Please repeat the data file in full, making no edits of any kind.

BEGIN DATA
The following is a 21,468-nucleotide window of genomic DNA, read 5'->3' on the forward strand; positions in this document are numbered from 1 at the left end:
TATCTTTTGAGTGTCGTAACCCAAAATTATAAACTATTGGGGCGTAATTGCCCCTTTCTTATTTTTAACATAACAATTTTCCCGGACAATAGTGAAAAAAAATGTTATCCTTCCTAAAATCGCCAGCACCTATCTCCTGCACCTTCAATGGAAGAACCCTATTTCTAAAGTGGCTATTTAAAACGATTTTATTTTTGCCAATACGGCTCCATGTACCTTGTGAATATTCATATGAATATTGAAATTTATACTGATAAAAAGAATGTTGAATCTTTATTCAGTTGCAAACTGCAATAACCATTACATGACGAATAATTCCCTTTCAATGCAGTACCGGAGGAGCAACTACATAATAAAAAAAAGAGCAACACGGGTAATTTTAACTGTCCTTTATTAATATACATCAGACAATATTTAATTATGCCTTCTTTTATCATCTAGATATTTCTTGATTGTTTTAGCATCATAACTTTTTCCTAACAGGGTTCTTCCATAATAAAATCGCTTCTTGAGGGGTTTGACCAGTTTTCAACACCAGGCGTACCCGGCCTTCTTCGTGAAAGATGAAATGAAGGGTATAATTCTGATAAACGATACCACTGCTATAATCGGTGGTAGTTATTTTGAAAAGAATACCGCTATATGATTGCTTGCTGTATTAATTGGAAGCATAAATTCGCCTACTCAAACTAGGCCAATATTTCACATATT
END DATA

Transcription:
The following is a 21,468-nucleotide window of genomic DNA, read 5'->3' on the forward strand; positions in this document are numbered from 1 at the left end:
TATCTTTTGAGTGTCGTAACCCAAAATTATAAACTATTGGGGCGTAATTGCCCCTTTCTTATTTTTAACATAACAATTTTCCCGGACAATAGTGAAAAAAAATGTTATCCTTCCTAAAATCGCCAGCACCTATCTCCTGCACCTTCAATGGAAGAACCCTATTTCTAAAGTGGCTATTTAAAACGATTTTATTTTTGCCAATACGGCTCCATGTACCTTGTGAATATTCATATGAATATTGAAATTTATACTGATAAAAAGAATGTTGAATCTTTATTCAGTTGCAAACTGCAATAACCATTACATGACGAATAATTCCCTTTCAATGCAGTACCGGAGGAGCAACTACATAATAAAAAAAAGAGCAACACGGGTAATTTTAACTGTCCTTTATTAATATACATCAGACAATATTTAATTATGCCTTCTTTTATCATCTAGATATTTCTTGATTGTTTTAGCATCATAACTTTTTCCTAACAGGGTTCTTCCATAATAAAATCGCTTCTTGAGGGGTTTGACCAGTTTTCAACACCAGGCGTACCCGGCCTTCTTCGTGAAAGATGAAATGAAGGGTATAATTCTGATAAACGATACCACTGCTATAATCGGTGGTAGTTATTTTGAAAAGAATACCGCTATATGATTGCTTGCTGTATTAATTGGAAGCATAAATTCGCCTACTCAAACTAGGCCAATATTTCACATATT